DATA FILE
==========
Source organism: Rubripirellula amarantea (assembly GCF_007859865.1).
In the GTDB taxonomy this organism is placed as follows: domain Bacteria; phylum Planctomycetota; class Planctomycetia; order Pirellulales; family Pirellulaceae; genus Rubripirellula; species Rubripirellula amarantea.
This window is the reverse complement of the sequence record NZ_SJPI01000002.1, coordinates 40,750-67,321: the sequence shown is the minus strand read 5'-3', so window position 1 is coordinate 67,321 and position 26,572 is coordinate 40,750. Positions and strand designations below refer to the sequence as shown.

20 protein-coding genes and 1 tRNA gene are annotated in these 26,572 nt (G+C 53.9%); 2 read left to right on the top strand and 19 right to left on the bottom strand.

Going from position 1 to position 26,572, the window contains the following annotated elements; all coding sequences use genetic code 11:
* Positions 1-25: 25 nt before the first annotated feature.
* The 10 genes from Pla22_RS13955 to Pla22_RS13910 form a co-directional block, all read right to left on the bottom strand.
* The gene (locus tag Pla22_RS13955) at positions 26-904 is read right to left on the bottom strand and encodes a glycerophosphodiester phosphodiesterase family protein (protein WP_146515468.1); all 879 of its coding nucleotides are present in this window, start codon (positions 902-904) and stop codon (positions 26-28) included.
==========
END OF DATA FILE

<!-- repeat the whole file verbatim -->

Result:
Source organism: Rubripirellula amarantea (assembly GCF_007859865.1).
In the GTDB taxonomy this organism is placed as follows: domain Bacteria; phylum Planctomycetota; class Planctomycetia; order Pirellulales; family Pirellulaceae; genus Rubripirellula; species Rubripirellula amarantea.
This window is the reverse complement of the sequence record NZ_SJPI01000002.1, coordinates 40,750-67,321: the sequence shown is the minus strand read 5'-3', so window position 1 is coordinate 67,321 and position 26,572 is coordinate 40,750. Positions and strand designations below refer to the sequence as shown.

20 protein-coding genes and 1 tRNA gene are annotated in these 26,572 nt (G+C 53.9%); 2 read left to right on the top strand and 19 right to left on the bottom strand.

Going from position 1 to position 26,572, the window contains the following annotated elements; all coding sequences use genetic code 11:
* Positions 1-25: 25 nt before the first annotated feature.
* The 10 genes from Pla22_RS13955 to Pla22_RS13910 form a co-directional block, all read right to left on the bottom strand.
* The gene (locus tag Pla22_RS13955) at positions 26-904 is read right to left on the bottom strand and encodes a glycerophosphodiester phosphodiesterase family protein (protein WP_146515468.1); all 879 of its coding nucleotides are present in this window, start codon (positions 902-904) and stop codon (positions 26-28) included.